Resistance Training Improves Strength, Motor Function of Children with CP, Analysis Concludes

Resistance Training Improves Strength, Motor Function of Children with CP, Analysis Concludes

Resistance training exercises can improve muscle strength and motor skills in children with cerebral palsy (CP), according to a recent review study.

More studies, however, are necessary to understand the clinical relevance of the results and find the best training regimens, researchers noted.

The study, “Impact of Resistance Therapy on Motor Function in Children with Cerebral Palsy: A Systematic Review and Meta-Analysis,” was published in the International Journal of Environmental Research and Public Health.

Current evidence suggests that muscle weakness associated with CP may contribute to disability to a greater extent than spasticity (muscle stiffness), which is one of the most common problems for those with a neurological disease.

In the past, clinicians thought that using resistance training, also known as strength training, to improve patients’ motor function could aggravate spasticity. Resistance training is a type of physical exercise that induces muscular contraction and builds muscle strength, endurance and mass.

However, recent studies have contradicted this hypothesis, suggesting that resistance exercises could increase muscle strength without increasing spasticity. Subsequent investigations also have found that resistance therapy could improve muscle strength in children with cerebral palsy with benefits in gait and motor function.
However, so far, data on the impact of this type of training on motor function has been inconclusive.
Now, researchers undertook a review of literature and conducted an analysis of studies (a meta-analysis) to evaluate the impact of resistance therapy on motor function in children with CP.
They searched for published clinical trials that evaluated the effects of resistance training in school-age children with CP.
A total of 15 studies were evaluated: 12 controlled clinical trials that compared children who received resistance training versus a control group that received conventional therapy or no intervention, and three non-controlled clinical trials that evaluated a single group of children who received resistance training.

Overall, 384 children were included in the studies. These children varied in their gross motor skills: from patients who were able to walk and climb independently up to children who had some difficulty walking and balancing and needed some assistance for mobility (railing, hand-held device or wheelchair for longer distances).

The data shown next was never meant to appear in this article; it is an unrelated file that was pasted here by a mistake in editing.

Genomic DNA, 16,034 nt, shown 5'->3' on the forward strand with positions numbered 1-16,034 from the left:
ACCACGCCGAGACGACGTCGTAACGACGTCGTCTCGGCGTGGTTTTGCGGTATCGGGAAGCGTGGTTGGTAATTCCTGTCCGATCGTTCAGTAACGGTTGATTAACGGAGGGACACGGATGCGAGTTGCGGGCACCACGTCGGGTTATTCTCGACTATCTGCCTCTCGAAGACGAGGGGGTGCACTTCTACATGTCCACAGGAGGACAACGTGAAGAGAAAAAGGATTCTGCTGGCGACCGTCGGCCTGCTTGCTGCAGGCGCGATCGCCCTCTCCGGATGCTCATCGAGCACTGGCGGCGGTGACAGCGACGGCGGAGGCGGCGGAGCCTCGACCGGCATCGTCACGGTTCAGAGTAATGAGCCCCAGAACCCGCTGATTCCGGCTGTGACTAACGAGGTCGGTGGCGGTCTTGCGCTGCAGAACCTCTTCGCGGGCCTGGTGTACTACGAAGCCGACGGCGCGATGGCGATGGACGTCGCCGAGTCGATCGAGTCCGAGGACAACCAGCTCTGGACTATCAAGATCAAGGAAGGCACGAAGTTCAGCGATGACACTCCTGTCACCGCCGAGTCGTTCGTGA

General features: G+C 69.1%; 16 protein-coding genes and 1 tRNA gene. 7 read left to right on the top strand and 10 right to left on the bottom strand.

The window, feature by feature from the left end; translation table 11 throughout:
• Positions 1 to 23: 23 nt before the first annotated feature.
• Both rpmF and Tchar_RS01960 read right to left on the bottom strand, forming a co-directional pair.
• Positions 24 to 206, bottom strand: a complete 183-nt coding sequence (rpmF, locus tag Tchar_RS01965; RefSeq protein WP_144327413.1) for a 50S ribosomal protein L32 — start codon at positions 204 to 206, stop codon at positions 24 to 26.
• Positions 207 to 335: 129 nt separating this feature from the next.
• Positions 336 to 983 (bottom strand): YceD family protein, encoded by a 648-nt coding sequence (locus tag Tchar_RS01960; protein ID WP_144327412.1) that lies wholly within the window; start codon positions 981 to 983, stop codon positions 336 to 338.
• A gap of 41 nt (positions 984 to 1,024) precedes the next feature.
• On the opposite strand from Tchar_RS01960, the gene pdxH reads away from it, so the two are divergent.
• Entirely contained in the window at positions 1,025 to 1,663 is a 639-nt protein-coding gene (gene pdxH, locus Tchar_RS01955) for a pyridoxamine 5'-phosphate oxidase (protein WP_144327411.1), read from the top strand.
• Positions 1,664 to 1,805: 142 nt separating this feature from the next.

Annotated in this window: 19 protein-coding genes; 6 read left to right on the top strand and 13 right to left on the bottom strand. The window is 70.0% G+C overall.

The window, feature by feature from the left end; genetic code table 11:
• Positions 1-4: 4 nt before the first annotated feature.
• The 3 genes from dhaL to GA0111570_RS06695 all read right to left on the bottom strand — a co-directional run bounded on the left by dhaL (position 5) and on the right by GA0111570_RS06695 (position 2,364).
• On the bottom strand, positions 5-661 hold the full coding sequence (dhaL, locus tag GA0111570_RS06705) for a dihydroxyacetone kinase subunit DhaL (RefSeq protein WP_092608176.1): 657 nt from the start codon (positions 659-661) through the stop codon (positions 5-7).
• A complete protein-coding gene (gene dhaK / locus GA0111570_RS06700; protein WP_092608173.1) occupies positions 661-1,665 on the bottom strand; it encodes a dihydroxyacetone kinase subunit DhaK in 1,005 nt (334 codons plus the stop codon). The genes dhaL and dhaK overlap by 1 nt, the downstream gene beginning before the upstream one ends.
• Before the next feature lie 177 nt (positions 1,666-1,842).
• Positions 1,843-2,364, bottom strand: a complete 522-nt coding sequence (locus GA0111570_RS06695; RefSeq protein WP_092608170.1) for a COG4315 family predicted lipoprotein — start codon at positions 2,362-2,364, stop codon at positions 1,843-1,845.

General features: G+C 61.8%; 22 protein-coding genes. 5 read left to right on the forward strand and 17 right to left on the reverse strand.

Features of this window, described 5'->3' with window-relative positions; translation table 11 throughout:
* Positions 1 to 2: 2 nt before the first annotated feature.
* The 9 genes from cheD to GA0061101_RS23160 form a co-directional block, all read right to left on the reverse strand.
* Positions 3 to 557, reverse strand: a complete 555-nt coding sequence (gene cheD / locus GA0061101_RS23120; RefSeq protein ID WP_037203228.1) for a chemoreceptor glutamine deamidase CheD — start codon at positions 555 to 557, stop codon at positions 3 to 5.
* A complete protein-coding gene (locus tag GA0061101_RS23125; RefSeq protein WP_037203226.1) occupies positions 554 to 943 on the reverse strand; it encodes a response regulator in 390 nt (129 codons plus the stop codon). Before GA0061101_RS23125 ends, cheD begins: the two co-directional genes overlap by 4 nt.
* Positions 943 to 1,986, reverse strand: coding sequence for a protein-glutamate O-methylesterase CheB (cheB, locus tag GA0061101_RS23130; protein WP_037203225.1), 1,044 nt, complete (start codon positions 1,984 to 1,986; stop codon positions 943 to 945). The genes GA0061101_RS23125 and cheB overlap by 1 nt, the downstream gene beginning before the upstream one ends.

The training programs tested varied between trials, ranging from progressive strength training (constantly increased to facilitate adaptation), a table of resistance exercises, functional training (performing work against resistance), and exercises on a static bicycle.

Motor effects were assessed using tests to measure gross motor functions, including lying, sitting, crawling and kneeling, standing, walking, running and jumping, as well as balance and strength. Tests included the Gross Motor Function Measure (GMFM), Lateral Step Up (LSU), Timed Up and Go (TUG), and Mobility Questionnaire (MobQue).

The pooled analysis favored the use of resistance therapy to improve muscle strength in children with CP. Moreover, it pointed to strength training as a way not only to reduce muscle weakness, but also improve children’s physical capacities and mobility.

It also suggested a larger benefit when the therapy duration was less than or equal to six weeks, when sessions took fewer than three days a week, and when the duration of each session was less than 30 minutes.

However, researchers warn that the benefits measured may be overestimated due to publication bias, meaning a greater tendency to publish trials that demonstrate a positive effect, in contrast to those that show no — or negative — effects.

“All future randomized controlled clinical trials should be registered and published to address this issue. Future studies should also analyze the clinical relevance of the results, examining the most optimal regimens in terms of duration of therapy, number of sessions, duration of each session, and type of intervention protocol used,” the researchers concluded.

Ana is a molecular biologist with a passion for discovery and communication. As a science writer she looks for connecting the public, in particular patient and healthcare communities, with clear and quality information about the latest medical advances. Ana holds a PhD in Biomedical Sciences from the University of Lisbon, Portugal, where she specialized in genetics, molecular biology, and infectious diseases.
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Ana holds a PhD in Immunology from the University of Lisbon and worked as a postdoctoral researcher at Instituto de Medicina Molecular (iMM) in Lisbon, Portugal. She graduated with a BSc in Genetics from the University of Newcastle and received a Masters in Biomolecular Archaeology from the University of Manchester, England. After leaving the lab to pursue a career in Science Communication, she served as the Director of Science Communication at iMM.
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Ana is a molecular biologist with a passion for discovery and communication. As a science writer she looks for connecting the public, in particular patient and healthcare communities, with clear and quality information about the latest medical advances. Ana holds a PhD in Biomedical Sciences from the University of Lisbon, Portugal, where she specialized in genetics, molecular biology, and infectious diseases.
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